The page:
My hope was that bag's olive drab color, and army surplus canvas would make it a less appealing target to thieves. When compared to a high end camera bag, I've got to think this bag doesn't exactly scream "Steal Me." On the other hand, I so look like a tourist that I doubt any bag could help tone that image down. And I'm sure I'm not the first traveler who's tried to camouflage his gear to look less pricey. My guess is that an experience thief could see right through this little charade.
With that said, the bag is basically the size of a large purse, so it can be kept track of easier than a backpack. So maybe it is a good choice for security purposes.
I picked up the bag for a whopping $6.95 from KeepShooting.com. Given all the above, you'd think it's a no brainier to buy. The only catch is that when it arrived it smelled awful (which is apparently normal for army surplus goods, but man, what a pain). I then doused the bag in Febreze, and so for a good week it stunk of Febreze smell (which was better than mildew, but not by a whole lot). Now it has a pretty neutral odor, so in the end it worked out. But be aware that the stink is something you'll need to fight with. There's no definitive solution on how to get rid of it, and if you do go the Febreze route, do so sparingly.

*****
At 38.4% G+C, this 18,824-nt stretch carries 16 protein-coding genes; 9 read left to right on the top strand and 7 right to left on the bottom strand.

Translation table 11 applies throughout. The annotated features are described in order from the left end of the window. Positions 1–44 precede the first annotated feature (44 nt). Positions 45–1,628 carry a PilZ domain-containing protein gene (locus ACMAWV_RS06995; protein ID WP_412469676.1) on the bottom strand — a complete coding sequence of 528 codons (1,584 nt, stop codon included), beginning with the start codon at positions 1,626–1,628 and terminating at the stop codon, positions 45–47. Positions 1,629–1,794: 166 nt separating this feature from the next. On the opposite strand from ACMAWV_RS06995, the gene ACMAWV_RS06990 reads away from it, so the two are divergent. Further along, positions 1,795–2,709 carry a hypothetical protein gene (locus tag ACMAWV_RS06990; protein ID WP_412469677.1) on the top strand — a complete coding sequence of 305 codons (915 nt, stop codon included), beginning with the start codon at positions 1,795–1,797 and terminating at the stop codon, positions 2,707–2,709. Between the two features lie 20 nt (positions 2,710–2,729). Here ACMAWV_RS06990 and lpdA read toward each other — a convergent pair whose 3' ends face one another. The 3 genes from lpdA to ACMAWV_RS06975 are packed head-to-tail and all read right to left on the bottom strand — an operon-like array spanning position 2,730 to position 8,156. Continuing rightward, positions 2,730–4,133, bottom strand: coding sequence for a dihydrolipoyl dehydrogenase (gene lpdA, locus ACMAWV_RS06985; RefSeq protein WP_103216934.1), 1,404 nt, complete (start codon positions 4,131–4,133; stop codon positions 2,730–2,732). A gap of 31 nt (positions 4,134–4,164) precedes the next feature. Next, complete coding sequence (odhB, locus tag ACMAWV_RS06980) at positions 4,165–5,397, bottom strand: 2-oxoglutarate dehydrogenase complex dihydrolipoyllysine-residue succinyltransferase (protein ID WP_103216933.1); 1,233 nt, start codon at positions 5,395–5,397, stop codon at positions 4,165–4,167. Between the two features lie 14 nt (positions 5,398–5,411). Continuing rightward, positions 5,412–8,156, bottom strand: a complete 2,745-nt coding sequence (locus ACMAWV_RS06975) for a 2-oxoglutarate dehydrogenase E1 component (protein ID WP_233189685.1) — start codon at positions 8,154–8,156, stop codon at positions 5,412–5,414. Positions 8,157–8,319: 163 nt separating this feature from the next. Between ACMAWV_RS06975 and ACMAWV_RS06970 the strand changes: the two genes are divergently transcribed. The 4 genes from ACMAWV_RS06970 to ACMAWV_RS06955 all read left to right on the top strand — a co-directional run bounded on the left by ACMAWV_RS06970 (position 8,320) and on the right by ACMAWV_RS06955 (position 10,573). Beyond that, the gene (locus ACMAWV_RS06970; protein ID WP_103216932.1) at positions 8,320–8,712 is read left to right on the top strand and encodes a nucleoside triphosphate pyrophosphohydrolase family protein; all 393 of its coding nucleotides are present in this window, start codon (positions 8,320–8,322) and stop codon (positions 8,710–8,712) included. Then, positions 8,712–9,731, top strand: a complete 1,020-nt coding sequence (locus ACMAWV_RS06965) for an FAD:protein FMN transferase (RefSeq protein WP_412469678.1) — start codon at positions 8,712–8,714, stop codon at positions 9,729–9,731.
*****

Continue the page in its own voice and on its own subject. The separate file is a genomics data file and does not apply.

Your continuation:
As a sort of travel / camera bag, I'd have to say the bag is a winner. Especially when you factor in price. You really can't go wrong here. (Assuming, of course, that your gear is compact enough to fit in the bag.)